While for most Americans who pay attention to politics were focused on the Iowa caucuses for the past few months, immigration activists, including DREAMers, have been actively engaged on the front lines in the state for the past several years.
The results have been two-pronged: 1) Defining candidates on the immigration issue; and 2) building lasting political power in the state.
Interactive Timeline: How Dreamers and Immigration Advocates Dominated the Iowa Caucus
On the issue of political power, Buzzfeed’s Adrian Carrasaquillo reported that turnout by Latino voters at the Iowa caucuses exceeded the goal of 10,000 participants, which was set by League of United Latin American Citizens (LULAC) – a target much higher than previous years:
LULAC, drawing from responses campaign field staff received from phone calls, door-knocking, and “Commit to Caucus” returns from mailers, believes the number is closer to 13,000.
“We did our part, Latinos played our part,” said LULAC Iowa political director Christian Ucles. “We knew when LULAC put together this program in Iowa, that they were ready to come out with a show of force for any candidate that supports the Latino community.”
On the issue of defining candidates, supporters of immigration learned the power of confronting candidates back in early 2012 when, in response to a question from an immigration activist, Mitt Romney vowed to veto the DREAM Act, a position that haunted him throughout his campaign. Starting in 2014, activists regularly interacted publicly with candidates on both sides. For Democrats, this led to stronger support for immigration. But on the GOP side, candidates followed the path laid out by Romney of catering to the extreme. In fact, as I noted in a post at Univision (cross-posted in English here), this is one key reason why the Iowa caucuses still matter:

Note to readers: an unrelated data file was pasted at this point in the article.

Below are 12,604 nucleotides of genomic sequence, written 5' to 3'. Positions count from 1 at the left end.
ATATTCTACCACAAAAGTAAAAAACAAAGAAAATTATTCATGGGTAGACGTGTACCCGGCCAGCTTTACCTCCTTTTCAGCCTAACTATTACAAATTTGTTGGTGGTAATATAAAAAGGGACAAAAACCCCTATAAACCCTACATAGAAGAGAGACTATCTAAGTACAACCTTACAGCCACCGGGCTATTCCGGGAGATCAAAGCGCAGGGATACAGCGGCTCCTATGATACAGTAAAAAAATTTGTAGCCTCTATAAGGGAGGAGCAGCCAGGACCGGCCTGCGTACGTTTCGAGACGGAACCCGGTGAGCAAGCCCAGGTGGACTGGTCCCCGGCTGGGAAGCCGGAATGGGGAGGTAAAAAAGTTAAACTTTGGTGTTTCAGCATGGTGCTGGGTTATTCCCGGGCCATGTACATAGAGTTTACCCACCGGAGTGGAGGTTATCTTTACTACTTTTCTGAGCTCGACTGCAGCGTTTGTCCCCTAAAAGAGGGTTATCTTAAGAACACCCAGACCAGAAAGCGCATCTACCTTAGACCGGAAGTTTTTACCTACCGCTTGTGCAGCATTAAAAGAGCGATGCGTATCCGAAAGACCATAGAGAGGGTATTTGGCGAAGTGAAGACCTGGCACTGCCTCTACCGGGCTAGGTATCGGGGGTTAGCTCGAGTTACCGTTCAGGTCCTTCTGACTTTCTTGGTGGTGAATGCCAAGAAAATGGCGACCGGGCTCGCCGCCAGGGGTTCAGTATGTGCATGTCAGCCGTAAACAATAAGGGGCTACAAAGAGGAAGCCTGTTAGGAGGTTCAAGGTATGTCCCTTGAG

Iowa still matters because we set the stage for this year’s general election – and what was said in Iowa by GOP candidates as they kowtowed to Steve King impacts voters in key swing states like Florida, Nevada and Colorado, to name a few. Thanks to Iowans, Latinos and other voters who care about immigration know where each candidate stands on this cycle’s most widely discussed issue.